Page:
Middlebury President Laurie Patton sent the following message to the campus community on January 28, 2021.
Dear Middlebury Community,
I am writing with the important news that Middlebury College has instituted an official land acknowledgment that will be included in all ceremonial and College-organized events. This is a formal statement that recognizes and respects Indigenous peoples as traditional stewards of the land we occupy and the enduring relationship between Indigenous peoples and their traditional territories. It is important for our community to understand the long-standing history that has brought us to reside on the land, and to seek to understand our place within that history. The land acknowledgment is thus an expression of gratitude and an important step on the path to truth and reconciliation with the original inhabitants of North America.
As you may recall, we began offering an acknowledgment—that the Western Abenaki are the traditional stewards of these Vermont lands—during Baccalaureate and Commencement in May 2019. Following this first statement, we established a steering committee, chaired by Professor Guntram Herb and Dean of Spiritual and Religious Life Mark Orten, that worked with local Abenaki leaders to develop appropriate and respectful wording for the acknowledgment and to outline initiatives that will give material expression to the sentiments conveyed in this protocol.
Land Acknowledgment Statement
To be offered aloud as the first order of business at ceremonial and other designated Middlebury College events:
We pause to acknowledge that Middlebury College sits on land which has served as a site of meeting and exchange among Indigenous peoples since time immemorial. The Western Abenaki are the traditional caretakers of these Vermont lands and waters, which they call Ndakinna, or homeland. We remember their connection to this region and the hardships they continue to endure. Let us take a moment of silence to pay respect to the Abenaki Elders and to the Indigenous inhabitants of Turtle Island past and present. We give thanks for the opportunity to share in the bounty of this place and to protect it. We are all one in the sacred web of life that connects people, animals, plants, air, water, and earth.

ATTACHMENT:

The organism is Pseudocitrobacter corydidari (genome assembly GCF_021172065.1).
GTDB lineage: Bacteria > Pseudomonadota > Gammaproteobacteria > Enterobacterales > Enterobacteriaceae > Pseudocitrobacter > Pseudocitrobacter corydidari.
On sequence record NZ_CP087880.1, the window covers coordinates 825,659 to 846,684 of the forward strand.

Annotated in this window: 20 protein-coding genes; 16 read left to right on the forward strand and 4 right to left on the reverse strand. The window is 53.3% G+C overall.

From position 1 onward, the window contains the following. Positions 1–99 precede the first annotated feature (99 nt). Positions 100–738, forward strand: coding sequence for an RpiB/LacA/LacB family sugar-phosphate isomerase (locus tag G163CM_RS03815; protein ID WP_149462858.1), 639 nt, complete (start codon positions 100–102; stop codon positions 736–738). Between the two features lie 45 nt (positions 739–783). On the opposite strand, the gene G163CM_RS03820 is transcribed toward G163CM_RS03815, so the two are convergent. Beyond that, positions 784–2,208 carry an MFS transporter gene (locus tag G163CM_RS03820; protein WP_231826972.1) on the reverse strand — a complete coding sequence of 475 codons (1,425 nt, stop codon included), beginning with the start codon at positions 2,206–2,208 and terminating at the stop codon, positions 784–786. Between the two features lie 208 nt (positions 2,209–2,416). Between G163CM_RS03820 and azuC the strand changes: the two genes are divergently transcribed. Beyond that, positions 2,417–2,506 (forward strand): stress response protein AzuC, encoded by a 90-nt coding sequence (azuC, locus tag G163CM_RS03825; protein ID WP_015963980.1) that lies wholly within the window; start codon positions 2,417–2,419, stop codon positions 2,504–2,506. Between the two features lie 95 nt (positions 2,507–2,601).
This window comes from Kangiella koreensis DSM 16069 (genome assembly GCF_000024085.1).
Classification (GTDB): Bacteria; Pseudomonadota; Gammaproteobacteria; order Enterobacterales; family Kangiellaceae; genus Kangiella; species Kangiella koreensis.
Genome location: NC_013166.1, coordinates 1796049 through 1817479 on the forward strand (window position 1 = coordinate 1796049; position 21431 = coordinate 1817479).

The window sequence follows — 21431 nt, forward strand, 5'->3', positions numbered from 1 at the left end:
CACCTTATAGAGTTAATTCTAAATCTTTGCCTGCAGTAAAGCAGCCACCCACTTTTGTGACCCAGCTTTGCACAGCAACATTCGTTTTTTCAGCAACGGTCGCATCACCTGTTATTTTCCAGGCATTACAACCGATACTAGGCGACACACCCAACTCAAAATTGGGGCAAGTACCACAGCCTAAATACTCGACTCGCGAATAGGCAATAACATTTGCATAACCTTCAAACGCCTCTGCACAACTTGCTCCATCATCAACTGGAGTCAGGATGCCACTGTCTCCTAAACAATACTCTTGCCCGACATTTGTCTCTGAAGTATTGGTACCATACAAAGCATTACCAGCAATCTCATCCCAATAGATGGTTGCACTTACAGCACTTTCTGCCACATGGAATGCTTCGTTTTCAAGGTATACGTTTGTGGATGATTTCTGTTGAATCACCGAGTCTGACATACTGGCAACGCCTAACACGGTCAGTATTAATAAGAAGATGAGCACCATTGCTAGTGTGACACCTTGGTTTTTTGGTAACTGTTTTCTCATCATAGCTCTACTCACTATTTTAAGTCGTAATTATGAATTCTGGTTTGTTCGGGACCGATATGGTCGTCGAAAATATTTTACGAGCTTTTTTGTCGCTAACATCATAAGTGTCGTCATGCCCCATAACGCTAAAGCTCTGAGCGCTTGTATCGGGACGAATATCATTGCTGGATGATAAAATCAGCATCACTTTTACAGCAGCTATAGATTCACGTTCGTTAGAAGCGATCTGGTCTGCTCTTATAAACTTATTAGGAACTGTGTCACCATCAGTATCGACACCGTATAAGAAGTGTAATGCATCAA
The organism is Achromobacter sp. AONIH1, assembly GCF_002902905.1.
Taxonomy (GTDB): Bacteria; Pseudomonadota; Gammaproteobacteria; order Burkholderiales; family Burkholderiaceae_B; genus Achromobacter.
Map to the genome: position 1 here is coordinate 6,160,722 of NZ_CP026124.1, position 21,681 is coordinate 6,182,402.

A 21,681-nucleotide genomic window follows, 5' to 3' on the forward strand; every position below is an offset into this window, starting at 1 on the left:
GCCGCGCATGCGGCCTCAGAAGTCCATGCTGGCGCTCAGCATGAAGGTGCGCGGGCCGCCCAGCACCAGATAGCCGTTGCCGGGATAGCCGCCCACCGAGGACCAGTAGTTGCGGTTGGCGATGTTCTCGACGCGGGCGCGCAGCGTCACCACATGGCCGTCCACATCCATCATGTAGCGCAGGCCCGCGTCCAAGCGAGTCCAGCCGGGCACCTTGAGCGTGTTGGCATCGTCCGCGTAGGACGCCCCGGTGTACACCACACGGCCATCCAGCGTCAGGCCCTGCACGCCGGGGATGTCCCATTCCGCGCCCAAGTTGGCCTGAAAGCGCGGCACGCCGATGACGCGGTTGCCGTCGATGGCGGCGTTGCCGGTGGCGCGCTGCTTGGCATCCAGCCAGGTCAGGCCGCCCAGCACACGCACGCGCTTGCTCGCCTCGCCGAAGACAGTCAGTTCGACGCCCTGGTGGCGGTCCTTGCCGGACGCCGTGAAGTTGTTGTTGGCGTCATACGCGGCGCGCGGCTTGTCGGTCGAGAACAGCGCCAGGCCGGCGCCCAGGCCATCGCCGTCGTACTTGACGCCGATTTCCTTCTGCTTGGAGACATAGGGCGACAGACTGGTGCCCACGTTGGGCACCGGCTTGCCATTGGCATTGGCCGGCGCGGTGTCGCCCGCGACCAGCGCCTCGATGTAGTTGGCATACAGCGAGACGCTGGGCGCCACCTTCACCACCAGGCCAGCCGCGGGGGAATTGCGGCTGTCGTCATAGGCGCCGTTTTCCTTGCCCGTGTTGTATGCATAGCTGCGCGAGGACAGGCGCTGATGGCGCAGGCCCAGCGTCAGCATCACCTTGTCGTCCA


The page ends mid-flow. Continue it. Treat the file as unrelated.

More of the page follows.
Initiatives to Continue Our Efforts
While the land acknowledgment is an essential starting point, there is much work ahead as we come to terms with the legacies and trauma of Indigenous dispossession. We have begun this work with a pilot in teaching the language of the Western Abenaki as part of the regular program of the summer language schools. Also toward this end, the College is pursuing several other initiatives to create deeper engagement with the original Indigenous inhabitants. Among these initiatives are the following:
Ceremonial and other use of College lands by local Indigenous peoples
Cultivating, honoring, and teaching about traditional Abenaki food, medicine, and seed crops at the Knoll, the College’s teaching garden
A Clifford Symposium on indigeneity
Supporting a greater presence of Indigenous students, staff, and faculty
Creating new Indigenous-focused courses or course elements
This is work that we all can do. We invite every member of this community to consider ways that we may enhance our commitment to this ongoing acknowledgment. To learn more about the statement, its intended use, and other related work, please visit our official land acknowledgment webpage.
I want to thank the steering committee for their important work on this initiative, which is of great significance to many of our students, faculty, staff, and alumni, and to the greater community.